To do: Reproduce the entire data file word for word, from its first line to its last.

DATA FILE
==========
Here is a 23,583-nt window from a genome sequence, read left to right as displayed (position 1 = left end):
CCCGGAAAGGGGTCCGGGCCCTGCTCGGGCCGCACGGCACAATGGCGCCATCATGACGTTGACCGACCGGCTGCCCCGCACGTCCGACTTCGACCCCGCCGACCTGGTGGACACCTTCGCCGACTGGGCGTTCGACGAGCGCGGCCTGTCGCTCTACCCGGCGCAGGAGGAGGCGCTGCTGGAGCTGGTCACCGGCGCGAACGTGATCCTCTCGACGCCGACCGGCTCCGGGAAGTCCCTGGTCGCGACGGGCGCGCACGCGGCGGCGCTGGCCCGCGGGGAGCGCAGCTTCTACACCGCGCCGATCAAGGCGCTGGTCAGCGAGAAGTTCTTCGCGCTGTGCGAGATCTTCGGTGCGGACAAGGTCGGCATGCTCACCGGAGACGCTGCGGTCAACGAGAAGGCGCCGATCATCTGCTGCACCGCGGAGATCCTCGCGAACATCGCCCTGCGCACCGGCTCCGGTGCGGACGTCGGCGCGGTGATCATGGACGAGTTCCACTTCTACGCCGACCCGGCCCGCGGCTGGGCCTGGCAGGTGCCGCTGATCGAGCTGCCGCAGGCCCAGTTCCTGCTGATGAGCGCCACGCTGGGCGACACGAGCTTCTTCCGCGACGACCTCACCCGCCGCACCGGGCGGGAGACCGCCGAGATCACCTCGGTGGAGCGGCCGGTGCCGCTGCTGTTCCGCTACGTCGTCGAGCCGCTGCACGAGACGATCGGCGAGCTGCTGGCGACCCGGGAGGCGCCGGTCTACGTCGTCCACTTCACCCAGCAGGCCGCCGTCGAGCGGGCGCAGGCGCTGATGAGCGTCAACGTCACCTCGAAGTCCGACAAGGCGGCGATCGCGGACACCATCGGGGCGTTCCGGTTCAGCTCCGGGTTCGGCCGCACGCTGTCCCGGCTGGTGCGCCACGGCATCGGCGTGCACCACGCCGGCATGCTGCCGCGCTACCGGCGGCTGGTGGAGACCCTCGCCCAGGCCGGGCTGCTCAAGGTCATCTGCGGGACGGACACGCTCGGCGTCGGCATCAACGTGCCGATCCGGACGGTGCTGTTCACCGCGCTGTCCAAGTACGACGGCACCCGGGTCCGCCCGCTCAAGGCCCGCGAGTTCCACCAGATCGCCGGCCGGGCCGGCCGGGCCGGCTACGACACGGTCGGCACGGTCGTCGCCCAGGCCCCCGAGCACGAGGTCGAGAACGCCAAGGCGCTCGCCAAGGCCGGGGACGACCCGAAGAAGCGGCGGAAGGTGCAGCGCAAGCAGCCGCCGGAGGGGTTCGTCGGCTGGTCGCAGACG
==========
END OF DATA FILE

Here is a 23,583-nt window from a genome sequence, read left to right as displayed (position 1 = left end):
CCCGGAAAGGGGTCCGGGCCCTGCTCGGGCCGCACGGCACAATGGCGCCATCATGACGTTGACCGACCGGCTGCCCCGCACGTCCGACTTCGACCCCGCCGACCTGGTGGACACCTTCGCCGACTGGGCGTTCGACGAGCGCGGCCTGTCGCTCTACCCGGCGCAGGAGGAGGCGCTGCTGGAGCTGGTCACCGGCGCGAACGTGATCCTCTCGACGCCGACCGGCTCCGGGAAGTCCCTGGTCGCGACGGGCGCGCACGCGGCGGCGCTGGCCCGCGGGGAGCGCAGCTTCTACACCGCGCCGATCAAGGCGCTGGTCAGCGAGAAGTTCTTCGCGCTGTGCGAGATCTTCGGTGCGGACAAGGTCGGCATGCTCACCGGAGACGCTGCGGTCAACGAGAAGGCGCCGATCATCTGCTGCACCGCGGAGATCCTCGCGAACATCGCCCTGCGCACCGGCTCCGGTGCGGACGTCGGCGCGGTGATCATGGACGAGTTCCACTTCTACGCCGACCCGGCCCGCGGCTGGGCCTGGCAGGTGCCGCTGATCGAGCTGCCGCAGGCCCAGTTCCTGCTGATGAGCGCCACGCTGGGCGACACGAGCTTCTTCCGCGACGACCTCACCCGCCGCACCGGGCGGGAGACCGCCGAGATCACCTCGGTGGAGCGGCCGGTGCCGCTGCTGTTCCGCTACGTCGTCGAGCCGCTGCACGAGACGATCGGCGAGCTGCTGGCGACCCGGGAGGCGCCGGTCTACGTCGTCCACTTCACCCAGCAGGCCGCCGTCGAGCGGGCGCAGGCGCTGATGAGCGTCAACGTCACCTCGAAGTCCGACAAGGCGGCGATCGCGGACACCATCGGGGCGTTCCGGTTCAGCTCCGGGTTCGGCCGCACGCTGTCCCGGCTGGTGCGCCACGGCATCGGCGTGCACCACGCCGGCATGCTGCCGCGCTACCGGCGGCTGGTGGAGACCCTCGCCCAGGCCGGGCTGCTCAAGGTCATCTGCGGGACGGACACGCTCGGCGTCGGCATCAACGTGCCGATCCGGACGGTGCTGTTCACCGCGCTGTCCAAGTACGACGGCACCCGGGTCCGCCCGCTCAAGGCCCGCGAGTTCCACCAGATCGCCGGCCGGGCCGGCCGGGCCGGCTACGACACGGTCGGCACGGTCGTCGCCCAGGCCCCCGAGCACGAGGTCGAGAACGCCAAGGCGCTCGCCAAGGCCGGGGACGACCCGAAGAAGCGGCGGAAGGTGCAGCGCAAGCAGCCGCCGGAGGGGTTCGTCGGCTGGTCGCAGACG